Trad musicians begin two-week journey in tribute to Traveller forefathers

Paddy Keenan and Mickey Dunne travelling by horse-drawn wagon to Donegal

Musicians Paddy Keenan (left) and Mickey Dunne are travelling from Boyle to Donegal. Photograph: James Connolly

Two of Ireland’s best-known traditional musicians Paddy Keenan and Mickey Dunne have embarked on a two-week journey by a horse-drawn, barrel-top wagon in a tribute to their Traveller forefathers.

The uileann pipers left Boyle, Co Roscommon on Sunday and will retrace the steps of Traveller musicians of the past, who they believe helped to keep the music alive.

They will be joined at campfire sessions along the route through Leitrim and Donegal, by a selection of musicians paying tribute to musical Traveller families such as the Reillys, the Dorans and the Dohertys.

The musical pilgrimage is entitled the Long Grazing Acre and began in Boyle, home of singer and song collector Johnny Reilly, whose repertoire came to public attention through the recordings and performances of Christy Moore.


The two pipers will be joined on the pilgrimage by Dunne’s daughter Niamh, a fiddler and member of Belfast trad band Beoga who has collaborated with Ed Sheeran.

“Niamh is kinda half famous,” joked her father. “She is the Galway girl,” he said referring to the lyrics of Sheeran’s hit single that refers to a woman who plays “the fiddle in an Irish band”.

For Dunne the trip will revive memories of his childhood and of his family including his uncles Christy, Michael and Joseph (Hanta) known as “the blind Dunnes” who travelled to horse fairs and hurling and football matches throughout the country to busk.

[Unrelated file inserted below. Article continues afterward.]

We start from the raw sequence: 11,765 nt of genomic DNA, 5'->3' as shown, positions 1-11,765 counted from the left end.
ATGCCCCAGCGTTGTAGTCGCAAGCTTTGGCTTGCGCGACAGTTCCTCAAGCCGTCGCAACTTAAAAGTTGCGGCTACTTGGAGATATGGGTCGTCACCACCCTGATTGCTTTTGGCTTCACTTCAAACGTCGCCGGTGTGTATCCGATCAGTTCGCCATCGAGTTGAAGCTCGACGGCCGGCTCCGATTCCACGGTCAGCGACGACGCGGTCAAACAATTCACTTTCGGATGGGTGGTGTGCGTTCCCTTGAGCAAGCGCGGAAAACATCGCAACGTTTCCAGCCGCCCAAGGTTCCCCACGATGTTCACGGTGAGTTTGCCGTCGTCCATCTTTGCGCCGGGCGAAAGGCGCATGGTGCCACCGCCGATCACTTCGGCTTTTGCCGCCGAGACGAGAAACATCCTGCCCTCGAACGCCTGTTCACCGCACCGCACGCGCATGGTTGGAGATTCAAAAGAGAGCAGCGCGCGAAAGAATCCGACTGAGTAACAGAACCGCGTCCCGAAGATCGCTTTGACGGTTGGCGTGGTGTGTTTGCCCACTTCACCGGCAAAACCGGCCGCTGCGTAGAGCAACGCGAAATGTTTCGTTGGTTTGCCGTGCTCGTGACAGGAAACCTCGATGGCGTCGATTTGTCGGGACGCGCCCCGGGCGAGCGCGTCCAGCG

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The slow pace of the journey by horse-drawn wagon will not be alien to the musician and uileann pipe maker.

“This is how my family lived for generations. I was about three or four when we settled into a house,” he said. “I remember the wagon well.”

Dunne said it was important to celebrate musicians like Johnny and Felix Doran who had inspired generations.

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“Without them that style would have died out. Now there are thousands of people playing pipes all over the world. They kept it going when no one was interested,” he said.

Dunne met his wife Aideen O’Rahilly, granddaughter of the 1916 figure known as The O’Rahilly, when he gave her tin whistle lessons. He is looking forward to spending two weeks on the road with Keenan, one of the founding members of The Bothy Band.

“To be travelling with Paddy Keenan – he is an exceptional talent. And nobody talks about that side of it,” he said, referring to negative stereotyping of the Traveller community.

Paul Flynn, head of traditional arts at the Arts Council, welcomed the project.

“The Travelling community has, for generations, been a main source of preservation and dissemination of the rich traditional arts of this country.”